The entrance building.

The entrance hall.

The altar to the Heavenly Jade Emperor.

The altar to the Heavenly Jade Emperor.

The iron spiral staircase of the pagoda.

The iron spiral staircase of the pagoda.

Doors, frescos and architectural details of the pagoda, beautifully restored.

Doors, frescos and architectural details of the pagoda, beautifully restored.

The ancestral hall, would have been where the main focus of the gathering of members five times a year to conduct ancestral prayers or sembayang abu, was. The hall is where a tablet inscribed with the 35 names of the association’s founding members can be found. While the name of the 36th founder, who was ejected for reasons unknown, is missing from the tablet, 36 places were still somehow set at the sembayang abu food offering table – a practice that the Taoist Mission continues with. More information on the Keng Teck Whay and the sembayang abu food offerings be found at this link:  http://peranakan.s3.amazonaws.com/2005/2005_Issue_2.pdf.

The curved roof ridge of the entrance hall.

The curved roof ridge of the entrance hall.

The upper level of the rear hall.

The upper level of the rear hall.

Further information on the Keng Teck Whay can be also found at the following links:


More photographs of the Opening and SG50 National Day Commemoration ceremony

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More photographs of the beautifully restored Singapore Yu Huang Kong

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Yesterday Once More at the GPO

2 03 2013

Take a stroll through a Singapore we have forgotten about through a series of postcards on display at The Fullerton Hotel. The postcards are part of a collection of 500 that were donated to the Singapore Philatelic Museum in July 2006 by renowned philatelist, Professor Cheah Jin Seng. The postcards date back to the pre-war years and go as far back as to 1893. The exhibition, Yesterday Once More, was officially opened yesterday by Mr. Sam Tan, Senior Parliamentary Secretary, Ministry of Culture, Community and Youth.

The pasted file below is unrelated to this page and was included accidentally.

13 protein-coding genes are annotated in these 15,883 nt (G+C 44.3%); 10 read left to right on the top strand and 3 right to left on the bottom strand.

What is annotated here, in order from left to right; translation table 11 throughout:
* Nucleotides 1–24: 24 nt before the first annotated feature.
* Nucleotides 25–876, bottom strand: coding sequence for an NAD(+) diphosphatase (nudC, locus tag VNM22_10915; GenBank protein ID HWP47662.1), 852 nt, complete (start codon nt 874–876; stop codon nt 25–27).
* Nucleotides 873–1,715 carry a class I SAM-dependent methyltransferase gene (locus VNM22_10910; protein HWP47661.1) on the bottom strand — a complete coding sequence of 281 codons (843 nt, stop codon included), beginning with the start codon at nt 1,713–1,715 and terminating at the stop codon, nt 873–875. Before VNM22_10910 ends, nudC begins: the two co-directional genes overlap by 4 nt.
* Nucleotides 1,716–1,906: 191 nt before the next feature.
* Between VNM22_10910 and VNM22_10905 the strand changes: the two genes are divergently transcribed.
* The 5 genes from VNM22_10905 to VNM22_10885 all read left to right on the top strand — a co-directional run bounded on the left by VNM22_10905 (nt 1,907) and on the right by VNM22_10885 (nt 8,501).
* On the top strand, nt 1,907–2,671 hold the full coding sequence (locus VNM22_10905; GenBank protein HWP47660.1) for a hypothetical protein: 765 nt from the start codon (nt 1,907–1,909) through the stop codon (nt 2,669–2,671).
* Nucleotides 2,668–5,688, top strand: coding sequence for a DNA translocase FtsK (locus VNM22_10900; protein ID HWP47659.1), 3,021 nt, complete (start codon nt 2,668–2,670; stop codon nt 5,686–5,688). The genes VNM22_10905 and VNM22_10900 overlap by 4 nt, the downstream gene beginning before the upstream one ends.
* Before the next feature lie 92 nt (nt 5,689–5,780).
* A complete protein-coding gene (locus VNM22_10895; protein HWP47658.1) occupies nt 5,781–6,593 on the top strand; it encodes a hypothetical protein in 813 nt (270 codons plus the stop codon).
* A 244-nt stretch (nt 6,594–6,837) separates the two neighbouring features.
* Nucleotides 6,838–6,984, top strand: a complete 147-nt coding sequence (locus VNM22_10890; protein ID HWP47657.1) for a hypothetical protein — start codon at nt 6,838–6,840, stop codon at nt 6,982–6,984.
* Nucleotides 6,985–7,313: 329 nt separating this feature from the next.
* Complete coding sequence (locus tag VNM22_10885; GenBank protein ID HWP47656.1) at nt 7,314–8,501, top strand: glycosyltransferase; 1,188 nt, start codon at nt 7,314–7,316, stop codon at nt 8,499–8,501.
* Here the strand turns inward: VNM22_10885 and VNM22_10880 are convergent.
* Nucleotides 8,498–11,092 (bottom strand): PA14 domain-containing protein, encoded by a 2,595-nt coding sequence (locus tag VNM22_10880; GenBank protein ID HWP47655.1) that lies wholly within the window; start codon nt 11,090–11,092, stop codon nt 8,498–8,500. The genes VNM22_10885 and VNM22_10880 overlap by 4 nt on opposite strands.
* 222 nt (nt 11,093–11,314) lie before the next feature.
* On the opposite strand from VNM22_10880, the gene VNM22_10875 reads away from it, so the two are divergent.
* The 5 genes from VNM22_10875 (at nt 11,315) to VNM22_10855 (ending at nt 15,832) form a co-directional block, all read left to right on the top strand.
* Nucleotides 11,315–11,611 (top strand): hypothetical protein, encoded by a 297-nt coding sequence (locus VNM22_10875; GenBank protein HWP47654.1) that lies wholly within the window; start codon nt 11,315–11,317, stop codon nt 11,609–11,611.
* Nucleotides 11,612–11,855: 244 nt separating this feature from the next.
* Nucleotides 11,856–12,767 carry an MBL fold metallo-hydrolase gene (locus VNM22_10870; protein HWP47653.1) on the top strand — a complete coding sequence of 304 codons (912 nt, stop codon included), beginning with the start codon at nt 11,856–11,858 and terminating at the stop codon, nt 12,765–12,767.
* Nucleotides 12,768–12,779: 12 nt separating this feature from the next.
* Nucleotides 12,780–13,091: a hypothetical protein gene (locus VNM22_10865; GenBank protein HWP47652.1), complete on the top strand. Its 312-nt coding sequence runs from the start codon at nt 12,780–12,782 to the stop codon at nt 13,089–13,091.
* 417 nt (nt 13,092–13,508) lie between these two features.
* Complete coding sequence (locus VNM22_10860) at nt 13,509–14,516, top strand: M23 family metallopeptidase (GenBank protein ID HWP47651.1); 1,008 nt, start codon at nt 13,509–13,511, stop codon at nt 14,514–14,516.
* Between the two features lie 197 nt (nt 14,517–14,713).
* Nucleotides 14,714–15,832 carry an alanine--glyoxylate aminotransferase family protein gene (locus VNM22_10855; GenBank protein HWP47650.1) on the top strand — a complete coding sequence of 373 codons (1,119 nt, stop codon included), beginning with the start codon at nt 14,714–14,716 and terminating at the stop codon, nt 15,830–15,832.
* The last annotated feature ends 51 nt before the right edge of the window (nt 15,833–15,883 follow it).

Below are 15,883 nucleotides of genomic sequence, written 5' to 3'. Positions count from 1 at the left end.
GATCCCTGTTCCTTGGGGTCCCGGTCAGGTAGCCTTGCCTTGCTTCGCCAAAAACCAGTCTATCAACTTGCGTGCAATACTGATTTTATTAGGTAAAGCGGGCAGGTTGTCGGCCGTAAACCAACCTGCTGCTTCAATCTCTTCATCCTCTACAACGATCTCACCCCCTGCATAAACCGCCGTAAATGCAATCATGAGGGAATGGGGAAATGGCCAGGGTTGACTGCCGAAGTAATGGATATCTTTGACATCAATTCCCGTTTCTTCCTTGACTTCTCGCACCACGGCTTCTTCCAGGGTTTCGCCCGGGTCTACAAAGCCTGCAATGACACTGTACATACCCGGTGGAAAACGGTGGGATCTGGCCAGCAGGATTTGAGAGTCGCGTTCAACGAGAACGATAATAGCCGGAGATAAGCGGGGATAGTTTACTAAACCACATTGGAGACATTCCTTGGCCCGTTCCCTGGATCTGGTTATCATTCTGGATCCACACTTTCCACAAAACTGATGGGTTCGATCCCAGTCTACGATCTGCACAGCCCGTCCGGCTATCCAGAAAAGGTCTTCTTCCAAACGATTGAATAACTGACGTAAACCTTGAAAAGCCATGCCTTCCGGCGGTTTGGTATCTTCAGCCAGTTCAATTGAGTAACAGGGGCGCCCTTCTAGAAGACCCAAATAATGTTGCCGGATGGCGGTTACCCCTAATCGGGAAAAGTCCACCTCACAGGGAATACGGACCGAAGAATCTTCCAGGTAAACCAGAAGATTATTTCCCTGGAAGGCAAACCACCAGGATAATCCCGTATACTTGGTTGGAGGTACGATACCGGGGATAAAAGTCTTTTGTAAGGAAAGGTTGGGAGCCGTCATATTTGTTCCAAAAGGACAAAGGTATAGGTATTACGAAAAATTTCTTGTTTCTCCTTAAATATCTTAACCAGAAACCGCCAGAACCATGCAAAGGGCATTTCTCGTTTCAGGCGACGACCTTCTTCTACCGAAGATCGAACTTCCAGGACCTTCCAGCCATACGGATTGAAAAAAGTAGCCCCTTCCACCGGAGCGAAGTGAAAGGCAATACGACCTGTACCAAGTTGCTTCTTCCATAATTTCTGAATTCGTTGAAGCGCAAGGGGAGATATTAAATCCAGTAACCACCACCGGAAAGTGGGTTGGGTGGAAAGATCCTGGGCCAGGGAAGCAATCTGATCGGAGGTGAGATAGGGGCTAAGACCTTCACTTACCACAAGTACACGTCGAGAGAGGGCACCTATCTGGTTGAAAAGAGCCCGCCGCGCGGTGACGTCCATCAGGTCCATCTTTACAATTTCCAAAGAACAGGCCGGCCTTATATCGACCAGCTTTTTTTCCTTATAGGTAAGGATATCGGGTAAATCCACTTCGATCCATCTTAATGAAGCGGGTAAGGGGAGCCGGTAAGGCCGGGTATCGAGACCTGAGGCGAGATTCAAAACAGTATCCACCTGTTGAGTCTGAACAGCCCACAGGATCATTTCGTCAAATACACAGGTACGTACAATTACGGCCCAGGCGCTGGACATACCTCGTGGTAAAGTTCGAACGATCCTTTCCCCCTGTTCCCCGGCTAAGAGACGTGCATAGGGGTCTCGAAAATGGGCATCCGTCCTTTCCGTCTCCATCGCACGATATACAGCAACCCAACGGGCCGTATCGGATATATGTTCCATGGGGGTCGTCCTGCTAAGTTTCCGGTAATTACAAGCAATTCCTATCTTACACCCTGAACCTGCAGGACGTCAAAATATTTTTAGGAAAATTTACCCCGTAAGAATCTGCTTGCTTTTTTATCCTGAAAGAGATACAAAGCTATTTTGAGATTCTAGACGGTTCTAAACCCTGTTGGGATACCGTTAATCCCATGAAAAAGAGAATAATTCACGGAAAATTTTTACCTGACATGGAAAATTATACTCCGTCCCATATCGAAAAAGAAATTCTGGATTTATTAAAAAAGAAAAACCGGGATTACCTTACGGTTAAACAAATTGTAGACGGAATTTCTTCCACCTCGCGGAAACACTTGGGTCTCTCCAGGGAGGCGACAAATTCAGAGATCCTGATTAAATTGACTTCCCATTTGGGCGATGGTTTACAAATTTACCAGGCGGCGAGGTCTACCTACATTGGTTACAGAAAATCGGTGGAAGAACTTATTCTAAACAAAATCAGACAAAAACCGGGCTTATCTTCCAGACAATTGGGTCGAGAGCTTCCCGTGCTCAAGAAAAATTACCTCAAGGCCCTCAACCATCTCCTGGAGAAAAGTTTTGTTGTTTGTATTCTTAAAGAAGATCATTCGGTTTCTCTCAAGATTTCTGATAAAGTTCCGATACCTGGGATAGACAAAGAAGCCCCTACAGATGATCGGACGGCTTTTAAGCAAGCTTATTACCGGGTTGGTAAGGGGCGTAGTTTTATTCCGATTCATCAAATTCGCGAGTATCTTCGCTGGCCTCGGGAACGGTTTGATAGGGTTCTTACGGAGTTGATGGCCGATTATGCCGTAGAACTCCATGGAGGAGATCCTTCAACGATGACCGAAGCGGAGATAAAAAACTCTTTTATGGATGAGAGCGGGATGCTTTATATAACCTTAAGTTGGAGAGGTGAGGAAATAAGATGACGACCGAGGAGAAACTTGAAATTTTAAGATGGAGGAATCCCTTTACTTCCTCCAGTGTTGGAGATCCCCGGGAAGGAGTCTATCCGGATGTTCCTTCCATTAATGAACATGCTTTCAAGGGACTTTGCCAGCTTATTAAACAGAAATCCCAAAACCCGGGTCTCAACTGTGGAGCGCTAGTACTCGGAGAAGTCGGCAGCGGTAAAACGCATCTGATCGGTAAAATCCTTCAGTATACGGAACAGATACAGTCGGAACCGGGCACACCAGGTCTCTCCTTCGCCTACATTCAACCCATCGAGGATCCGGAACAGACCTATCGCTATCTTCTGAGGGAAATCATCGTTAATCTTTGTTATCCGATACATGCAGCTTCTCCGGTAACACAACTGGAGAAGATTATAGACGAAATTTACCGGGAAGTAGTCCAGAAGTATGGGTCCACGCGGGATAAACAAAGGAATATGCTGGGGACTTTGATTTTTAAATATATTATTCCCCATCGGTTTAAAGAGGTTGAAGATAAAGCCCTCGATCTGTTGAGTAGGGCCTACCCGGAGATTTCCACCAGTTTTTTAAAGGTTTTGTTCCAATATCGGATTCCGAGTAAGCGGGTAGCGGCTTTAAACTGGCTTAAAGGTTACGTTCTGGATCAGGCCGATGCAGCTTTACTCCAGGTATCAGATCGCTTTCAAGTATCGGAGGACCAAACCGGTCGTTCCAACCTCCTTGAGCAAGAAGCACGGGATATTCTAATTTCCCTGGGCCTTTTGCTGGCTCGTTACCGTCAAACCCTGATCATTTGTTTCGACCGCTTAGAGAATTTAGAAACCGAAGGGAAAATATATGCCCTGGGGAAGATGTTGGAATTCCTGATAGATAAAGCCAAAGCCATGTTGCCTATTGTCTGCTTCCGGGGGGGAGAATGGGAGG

A photo of one of the postcards on display showing the former Orchard Road Market (where Orchard Point is today) in its early days before an extension at the front took away the little square and fountain. The fountain can now be found at Raffles Hotel.

A photo of one of the postcards on display showing the former Orchard Road Market (where Orchard Point is today) in its early days before an extension at the front took away the little square and fountain. The fountain can now be found at Raffles Hotel.

Yesterday Once More which is being held as part of The Fullerton Heritage’s Art in the City Programme. Yesterday Once More and is organised in collaboration with The Singapore Philatelic Museum, not only takes one back in time but also provides an appreciation of the transformation Singapore has seen through the last century. The highlights are the parts of the collection which show how much areas such as Orchard Road and the area around the old waterfront where The Fullerton is located has changed.

Detail of another postcard showing an aerial view of the city. The present National Museum can be seen in the foreground as well as the old YMCA Building.

Detail of another postcard showing an aerial view of the city. The present National Museum can be seen in the foreground as well as the old YMCA Building.

Postcards which were first used as an economical and convenient means to communicate, evolved to the picture postcards which in the days before the advent of the internet, served to document the tales of travellers. In time, these also served to archive places, faces and events. It is probably appropriate that the exhibition is also held at The Fullerton, which older Singaporeans fondly remember as the General Post Office or GPO – a special guest at the launch was Mr Subramaniam, independent Singapore’s very first Postmaster General, who is in his 90s. He was a treat to speak to, having many tales of his time first as the Director of the Post Office, and after separation, as the Postmaster General, to share.

Singapore's first Postmaster General, Mr. Subramaniam who is in his 90s.

Singapore’s first Postmaster General, Mr. Subramaniam who is in his 90s.

Yesterday Once More runs until 30 April 2013 and is being held at The Fullerton’s East Garden Foyer.

More photos from the launch: